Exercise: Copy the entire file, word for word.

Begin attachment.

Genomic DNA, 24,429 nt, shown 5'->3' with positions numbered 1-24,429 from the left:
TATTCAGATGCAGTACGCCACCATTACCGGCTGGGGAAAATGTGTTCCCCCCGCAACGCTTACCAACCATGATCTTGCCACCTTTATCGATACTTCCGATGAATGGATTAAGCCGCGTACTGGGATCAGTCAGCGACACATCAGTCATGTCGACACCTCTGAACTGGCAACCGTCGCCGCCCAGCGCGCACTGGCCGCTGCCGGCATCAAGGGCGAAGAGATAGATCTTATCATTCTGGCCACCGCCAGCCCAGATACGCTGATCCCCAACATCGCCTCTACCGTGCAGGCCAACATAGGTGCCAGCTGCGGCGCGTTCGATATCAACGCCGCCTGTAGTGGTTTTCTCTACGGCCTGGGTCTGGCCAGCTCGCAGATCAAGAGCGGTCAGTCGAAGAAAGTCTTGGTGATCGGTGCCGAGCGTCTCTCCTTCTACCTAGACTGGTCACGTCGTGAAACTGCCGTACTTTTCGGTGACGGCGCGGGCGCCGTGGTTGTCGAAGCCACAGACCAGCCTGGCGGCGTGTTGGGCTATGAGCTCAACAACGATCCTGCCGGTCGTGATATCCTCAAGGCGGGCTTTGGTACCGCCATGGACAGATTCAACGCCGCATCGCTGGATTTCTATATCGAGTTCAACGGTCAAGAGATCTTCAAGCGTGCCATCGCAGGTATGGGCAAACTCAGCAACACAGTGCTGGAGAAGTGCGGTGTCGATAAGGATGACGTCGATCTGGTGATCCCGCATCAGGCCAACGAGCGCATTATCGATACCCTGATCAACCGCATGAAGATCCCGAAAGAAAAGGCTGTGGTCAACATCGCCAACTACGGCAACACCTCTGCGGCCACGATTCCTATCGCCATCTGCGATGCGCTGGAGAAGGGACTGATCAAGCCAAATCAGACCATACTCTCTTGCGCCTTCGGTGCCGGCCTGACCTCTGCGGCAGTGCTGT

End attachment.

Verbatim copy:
Genomic DNA, 24,429 nt, shown 5'->3' with positions numbered 1-24,429 from the left:
TATTCAGATGCAGTACGCCACCATTACCGGCTGGGGAAAATGTGTTCCCCCCGCAACGCTTACCAACCATGATCTTGCCACCTTTATCGATACTTCCGATGAATGGATTAAGCCGCGTACTGGGATCAGTCAGCGACACATCAGTCATGTCGACACCTCTGAACTGGCAACCGTCGCCGCCCAGCGCGCACTGGCCGCTGCCGGCATCAAGGGCGAAGAGATAGATCTTATCATTCTGGCCACCGCCAGCCCAGATACGCTGATCCCCAACATCGCCTCTACCGTGCAGGCCAACATAGGTGCCAGCTGCGGCGCGTTCGATATCAACGCCGCCTGTAGTGGTTTTCTCTACGGCCTGGGTCTGGCCAGCTCGCAGATCAAGAGCGGTCAGTCGAAGAAAGTCTTGGTGATCGGTGCCGAGCGTCTCTCCTTCTACCTAGACTGGTCACGTCGTGAAACTGCCGTACTTTTCGGTGACGGCGCGGGCGCCGTGGTTGTCGAAGCCACAGACCAGCCTGGCGGCGTGTTGGGCTATGAGCTCAACAACGATCCTGCCGGTCGTGATATCCTCAAGGCGGGCTTTGGTACCGCCATGGACAGATTCAACGCCGCATCGCTGGATTTCTATATCGAGTTCAACGGTCAAGAGATCTTCAAGCGTGCCATCGCAGGTATGGGCAAACTCAGCAACACAGTGCTGGAGAAGTGCGGTGTCGATAAGGATGACGTCGATCTGGTGATCCCGCATCAGGCCAACGAGCGCATTATCGATACCCTGATCAACCGCATGAAGATCCCGAAAGAAAAGGCTGTGGTCAACATCGCCAACTACGGCAACACCTCTGCGGCCACGATTCCTATCGCCATCTGCGATGCGCTGGAGAAGGGACTGATCAAGCCAAATCAGACCATACTCTCTTGCGCCTTCGGTGCCGGCCTGACCTCTGCGGCAGTGCTGT